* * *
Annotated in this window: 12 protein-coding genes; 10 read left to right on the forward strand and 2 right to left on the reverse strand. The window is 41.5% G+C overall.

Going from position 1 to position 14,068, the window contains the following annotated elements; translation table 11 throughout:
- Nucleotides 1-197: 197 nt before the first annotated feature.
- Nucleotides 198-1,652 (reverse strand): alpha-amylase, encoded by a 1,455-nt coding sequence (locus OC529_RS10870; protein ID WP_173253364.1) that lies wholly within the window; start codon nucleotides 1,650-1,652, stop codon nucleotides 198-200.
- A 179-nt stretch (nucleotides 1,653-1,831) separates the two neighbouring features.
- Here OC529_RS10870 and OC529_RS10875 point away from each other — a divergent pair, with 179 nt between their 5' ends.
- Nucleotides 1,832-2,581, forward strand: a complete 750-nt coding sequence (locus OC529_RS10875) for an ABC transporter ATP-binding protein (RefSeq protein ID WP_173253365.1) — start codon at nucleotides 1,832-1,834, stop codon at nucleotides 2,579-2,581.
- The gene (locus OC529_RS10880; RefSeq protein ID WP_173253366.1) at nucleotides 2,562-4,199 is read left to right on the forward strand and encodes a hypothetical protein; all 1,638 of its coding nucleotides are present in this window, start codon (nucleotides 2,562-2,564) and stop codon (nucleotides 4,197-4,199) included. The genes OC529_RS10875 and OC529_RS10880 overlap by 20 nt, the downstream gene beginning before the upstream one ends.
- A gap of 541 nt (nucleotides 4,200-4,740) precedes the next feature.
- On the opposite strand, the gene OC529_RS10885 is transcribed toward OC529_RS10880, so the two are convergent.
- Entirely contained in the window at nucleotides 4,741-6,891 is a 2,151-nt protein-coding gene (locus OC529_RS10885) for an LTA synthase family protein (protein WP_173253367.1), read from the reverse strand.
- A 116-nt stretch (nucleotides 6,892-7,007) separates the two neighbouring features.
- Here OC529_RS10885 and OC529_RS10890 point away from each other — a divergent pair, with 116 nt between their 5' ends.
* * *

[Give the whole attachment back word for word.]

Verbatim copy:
Annotated in this window: 12 protein-coding genes; 10 read left to right on the forward strand and 2 right to left on the reverse strand. The window is 41.5% G+C overall.

Going from position 1 to position 14,068, the window contains the following annotated elements; translation table 11 throughout:
- Nucleotides 1-197: 197 nt before the first annotated feature.
- Nucleotides 198-1,652 (reverse strand): alpha-amylase, encoded by a 1,455-nt coding sequence (locus OC529_RS10870; protein ID WP_173253364.1) that lies wholly within the window; start codon nucleotides 1,650-1,652, stop codon nucleotides 198-200.
- A 179-nt stretch (nucleotides 1,653-1,831) separates the two neighbouring features.
- Here OC529_RS10870 and OC529_RS10875 point away from each other — a divergent pair, with 179 nt between their 5' ends.
- Nucleotides 1,832-2,581, forward strand: a complete 750-nt coding sequence (locus OC529_RS10875) for an ABC transporter ATP-binding protein (RefSeq protein ID WP_173253365.1) — start codon at nucleotides 1,832-1,834, stop codon at nucleotides 2,579-2,581.
- The gene (locus OC529_RS10880; RefSeq protein ID WP_173253366.1) at nucleotides 2,562-4,199 is read left to right on the forward strand and encodes a hypothetical protein; all 1,638 of its coding nucleotides are present in this window, start codon (nucleotides 2,562-2,564) and stop codon (nucleotides 4,197-4,199) included. The genes OC529_RS10875 and OC529_RS10880 overlap by 20 nt, the downstream gene beginning before the upstream one ends.
- A gap of 541 nt (nucleotides 4,200-4,740) precedes the next feature.
- On the opposite strand, the gene OC529_RS10885 is transcribed toward OC529_RS10880, so the two are convergent.
- Entirely contained in the window at nucleotides 4,741-6,891 is a 2,151-nt protein-coding gene (locus OC529_RS10885) for an LTA synthase family protein (protein WP_173253367.1), read from the reverse strand.
- A 116-nt stretch (nucleotides 6,892-7,007) separates the two neighbouring features.
- Here OC529_RS10885 and OC529_RS10890 point away from each other — a divergent pair, with 116 nt between their 5' ends.